Journey into Hades: NASA’s Odyssey Takes Infrared Photos of Mars Moon Phobos

Journey into Hades: NASA’s Odyssey Takes Infrared Photos of Mars Moon Phobos
Wikipedia/ NASA / JPL-Caltech / University of ArizonaTech03:47 07.10.2017(updated 07:26 07.10.2017) Get short URL

NASA’s Mars Odyssey orbiter, the veteran satellite that has been going strong for almost 16 years, has imaged Mars’ moon Phobos in infrared for the first time ever. The so-called “Death Star” moon is the larger of Mars’ two moons and has long been discussed as a landing platform for missions to the Red Planet itself.

Odyssey’s Thermal Emission Imaging System (THERMIS) camera took the photo on September 29, showing off Phobos’ unique temperature fluctuations. Phobos’ shape (a sphere with a large indent from a crater impact, causing it to resemble the moon space station from Star Wars) has led to a “color coding” of the surface.

“Part of the observed face of Phobos was in pre-dawn darkness, part in morning daylight,” said THEMIS deputy principal investigator Victoria Hamilton of the Southwest Research Institute to

NASA. NASA/JPL-Caltech/ASUThis image combines two products from the first pointing at the Martian moon Phobos by the THEMIS camera on NASA’s Mars Odyssey orbiter, on Sept. 29, 2017.

The infrared photo also “provides information about how quickly the ground warms, which is related to the texture of the surface,” NASA said in a statement. “As barefoot beach walks can confirm, sand warms or cools quicker than rocks or pavement.”

Mars Odyssey launched in late 2001 for a 32-month mission — but it has exceeded expectations six times over and will celebrate 16 years of orbit around Mars at the end of October. This makes it the spacecraft orbiting a planet besides Earth with the most longevity, and the longest serving spacecraft at Mars in a walk. NASA expects Odyssey to operate until 2025.

NASA. NASA/JPL-Caltech/ASUThis image of Phobos is one product of the first pointing at that Martian moon by the THEMIS camera on NASA’s Mars Odyssey orbiter.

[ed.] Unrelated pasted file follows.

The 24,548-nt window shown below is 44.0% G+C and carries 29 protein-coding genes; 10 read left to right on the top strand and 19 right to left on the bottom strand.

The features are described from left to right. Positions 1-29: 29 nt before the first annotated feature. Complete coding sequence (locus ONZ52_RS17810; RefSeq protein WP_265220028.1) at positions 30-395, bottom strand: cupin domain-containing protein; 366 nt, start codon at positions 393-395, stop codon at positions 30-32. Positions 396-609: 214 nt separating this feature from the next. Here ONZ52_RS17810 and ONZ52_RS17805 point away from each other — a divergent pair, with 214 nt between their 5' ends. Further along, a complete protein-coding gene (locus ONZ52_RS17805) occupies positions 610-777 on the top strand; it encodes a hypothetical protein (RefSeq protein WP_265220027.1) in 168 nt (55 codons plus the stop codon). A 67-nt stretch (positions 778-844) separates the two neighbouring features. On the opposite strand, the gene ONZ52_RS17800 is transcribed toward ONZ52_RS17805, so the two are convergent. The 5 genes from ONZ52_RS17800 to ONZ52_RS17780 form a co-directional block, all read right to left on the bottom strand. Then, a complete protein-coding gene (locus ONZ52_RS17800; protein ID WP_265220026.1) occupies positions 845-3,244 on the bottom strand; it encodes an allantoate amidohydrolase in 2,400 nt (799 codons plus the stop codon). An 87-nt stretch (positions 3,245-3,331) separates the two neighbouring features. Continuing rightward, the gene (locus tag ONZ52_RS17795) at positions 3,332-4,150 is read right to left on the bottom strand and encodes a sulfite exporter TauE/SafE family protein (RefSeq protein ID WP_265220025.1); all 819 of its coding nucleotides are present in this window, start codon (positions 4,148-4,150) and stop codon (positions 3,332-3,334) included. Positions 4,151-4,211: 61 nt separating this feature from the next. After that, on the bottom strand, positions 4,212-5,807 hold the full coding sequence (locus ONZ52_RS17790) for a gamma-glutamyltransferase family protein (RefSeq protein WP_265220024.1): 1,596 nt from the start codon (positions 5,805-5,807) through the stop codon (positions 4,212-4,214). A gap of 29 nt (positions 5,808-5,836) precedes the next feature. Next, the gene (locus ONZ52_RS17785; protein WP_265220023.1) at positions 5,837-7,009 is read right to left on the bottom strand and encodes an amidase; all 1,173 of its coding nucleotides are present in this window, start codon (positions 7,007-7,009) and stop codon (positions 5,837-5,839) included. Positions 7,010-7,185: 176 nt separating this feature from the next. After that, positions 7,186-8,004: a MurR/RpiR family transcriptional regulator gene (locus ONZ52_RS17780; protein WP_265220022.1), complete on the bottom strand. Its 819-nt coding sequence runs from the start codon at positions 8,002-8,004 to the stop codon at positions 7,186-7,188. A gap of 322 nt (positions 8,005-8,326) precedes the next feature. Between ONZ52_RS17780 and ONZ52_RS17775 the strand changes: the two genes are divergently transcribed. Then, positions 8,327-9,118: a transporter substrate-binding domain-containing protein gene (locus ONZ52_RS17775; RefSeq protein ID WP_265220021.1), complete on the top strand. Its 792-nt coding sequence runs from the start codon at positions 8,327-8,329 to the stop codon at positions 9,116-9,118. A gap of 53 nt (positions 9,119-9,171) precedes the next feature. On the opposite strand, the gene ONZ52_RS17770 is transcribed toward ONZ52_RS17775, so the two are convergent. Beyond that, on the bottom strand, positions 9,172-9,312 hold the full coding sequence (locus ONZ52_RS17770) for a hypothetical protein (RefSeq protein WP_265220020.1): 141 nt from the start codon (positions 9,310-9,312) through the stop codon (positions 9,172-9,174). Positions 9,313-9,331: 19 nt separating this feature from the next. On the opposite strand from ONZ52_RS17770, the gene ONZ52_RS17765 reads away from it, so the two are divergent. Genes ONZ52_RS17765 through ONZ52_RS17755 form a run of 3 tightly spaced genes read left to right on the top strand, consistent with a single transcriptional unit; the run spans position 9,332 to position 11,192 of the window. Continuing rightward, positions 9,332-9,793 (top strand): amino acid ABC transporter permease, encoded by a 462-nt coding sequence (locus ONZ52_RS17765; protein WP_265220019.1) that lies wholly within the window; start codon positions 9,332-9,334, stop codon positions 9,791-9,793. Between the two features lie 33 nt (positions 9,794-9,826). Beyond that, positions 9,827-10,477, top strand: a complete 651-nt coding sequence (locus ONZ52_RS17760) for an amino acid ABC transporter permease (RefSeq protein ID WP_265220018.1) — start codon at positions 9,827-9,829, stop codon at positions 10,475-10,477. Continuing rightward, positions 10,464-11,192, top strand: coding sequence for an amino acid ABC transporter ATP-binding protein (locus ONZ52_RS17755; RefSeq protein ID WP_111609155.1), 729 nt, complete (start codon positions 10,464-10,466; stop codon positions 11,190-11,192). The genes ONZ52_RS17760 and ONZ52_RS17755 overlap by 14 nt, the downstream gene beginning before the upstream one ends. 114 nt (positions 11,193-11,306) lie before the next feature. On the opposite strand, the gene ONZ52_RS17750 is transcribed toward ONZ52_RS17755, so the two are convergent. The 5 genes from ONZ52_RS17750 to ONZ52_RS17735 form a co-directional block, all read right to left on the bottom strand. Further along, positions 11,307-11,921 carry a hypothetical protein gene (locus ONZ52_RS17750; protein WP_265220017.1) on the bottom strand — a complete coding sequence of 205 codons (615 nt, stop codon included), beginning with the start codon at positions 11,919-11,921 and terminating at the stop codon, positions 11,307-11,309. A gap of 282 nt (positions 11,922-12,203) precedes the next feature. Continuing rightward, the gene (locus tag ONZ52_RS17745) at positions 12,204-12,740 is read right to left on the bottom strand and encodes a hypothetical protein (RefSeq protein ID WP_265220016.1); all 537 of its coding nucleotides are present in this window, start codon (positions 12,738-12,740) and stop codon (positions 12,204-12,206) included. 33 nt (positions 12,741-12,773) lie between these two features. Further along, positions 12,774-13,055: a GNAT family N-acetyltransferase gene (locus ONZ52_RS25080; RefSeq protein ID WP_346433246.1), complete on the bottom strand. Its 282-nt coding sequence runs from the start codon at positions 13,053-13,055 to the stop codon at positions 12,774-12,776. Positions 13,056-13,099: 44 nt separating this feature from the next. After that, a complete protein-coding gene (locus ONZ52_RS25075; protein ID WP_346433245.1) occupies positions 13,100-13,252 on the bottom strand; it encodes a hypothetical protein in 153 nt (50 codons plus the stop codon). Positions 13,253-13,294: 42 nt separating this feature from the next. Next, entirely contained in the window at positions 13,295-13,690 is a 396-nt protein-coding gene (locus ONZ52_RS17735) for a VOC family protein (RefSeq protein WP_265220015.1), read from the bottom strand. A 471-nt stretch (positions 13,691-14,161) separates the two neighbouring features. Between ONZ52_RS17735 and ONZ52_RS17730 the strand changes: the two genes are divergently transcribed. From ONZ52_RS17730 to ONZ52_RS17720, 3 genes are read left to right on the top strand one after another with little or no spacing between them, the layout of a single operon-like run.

Its primary mission is to use its spectrometers and THERMIS to detect the distribution of water and ice on Mars. One of the two spectrometers, the Martian Radiation Experiment, was damaged by a solar flare in 2003, but THERMIS and the other spectrometer continue to go strong.

Phobos is more than just a moon that looks like a disco ball in infrared light. It’s one of the strangest and most fascinating objects in our solar system. It orbits less than 4,000 miles from Mars — extremely tight compared to our moon which is never closer than 350,000 miles from Earth. It’s widely believed not to be a single object at all, but rather a huge pile of rubble held together by a thin crust that will disintegrate in a few dozen million years.

It’s also of practical interest to human space agencies, as it could make a Mars landing much more viable. Mars’ atmosphere is much thinner than Earth’s, but it’s still plenty to tear apart an ordinary spacecraft. No manned spacecraft in history has been expected to undergo orbital entry and remain usable afterwards.

Phobos, on the other hand, has no atmosphere and very weak gravity that makes landing and leaving a relative cinch. NASA planetary scientists in the past have recommended that a waystation be built on Phobos that could then be used as a launch platform for Martian missions.